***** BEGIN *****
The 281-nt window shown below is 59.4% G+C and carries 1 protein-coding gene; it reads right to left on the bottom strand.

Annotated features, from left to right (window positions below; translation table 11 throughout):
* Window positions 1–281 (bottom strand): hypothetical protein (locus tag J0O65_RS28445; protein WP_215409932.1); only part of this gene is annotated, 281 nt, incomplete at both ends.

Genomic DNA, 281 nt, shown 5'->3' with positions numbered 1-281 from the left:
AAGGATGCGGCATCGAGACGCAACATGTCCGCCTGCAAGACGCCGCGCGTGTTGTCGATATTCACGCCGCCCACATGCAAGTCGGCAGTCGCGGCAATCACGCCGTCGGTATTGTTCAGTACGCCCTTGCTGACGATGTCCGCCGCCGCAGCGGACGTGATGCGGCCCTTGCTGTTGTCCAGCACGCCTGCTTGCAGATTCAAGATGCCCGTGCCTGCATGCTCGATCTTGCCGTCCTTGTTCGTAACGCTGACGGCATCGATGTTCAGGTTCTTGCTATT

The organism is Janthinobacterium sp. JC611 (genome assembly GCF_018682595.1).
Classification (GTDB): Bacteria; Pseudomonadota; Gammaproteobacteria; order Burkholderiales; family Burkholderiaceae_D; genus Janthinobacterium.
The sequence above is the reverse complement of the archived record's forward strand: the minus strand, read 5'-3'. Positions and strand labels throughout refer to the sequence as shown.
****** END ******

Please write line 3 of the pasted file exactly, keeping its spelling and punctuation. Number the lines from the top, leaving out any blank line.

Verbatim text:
* Window positions 1–281 (bottom strand): hypothetical protein (locus tag J0O65_RS28445; protein WP_215409932.1); only part of this gene is annotated, 281 nt, incomplete at both ends.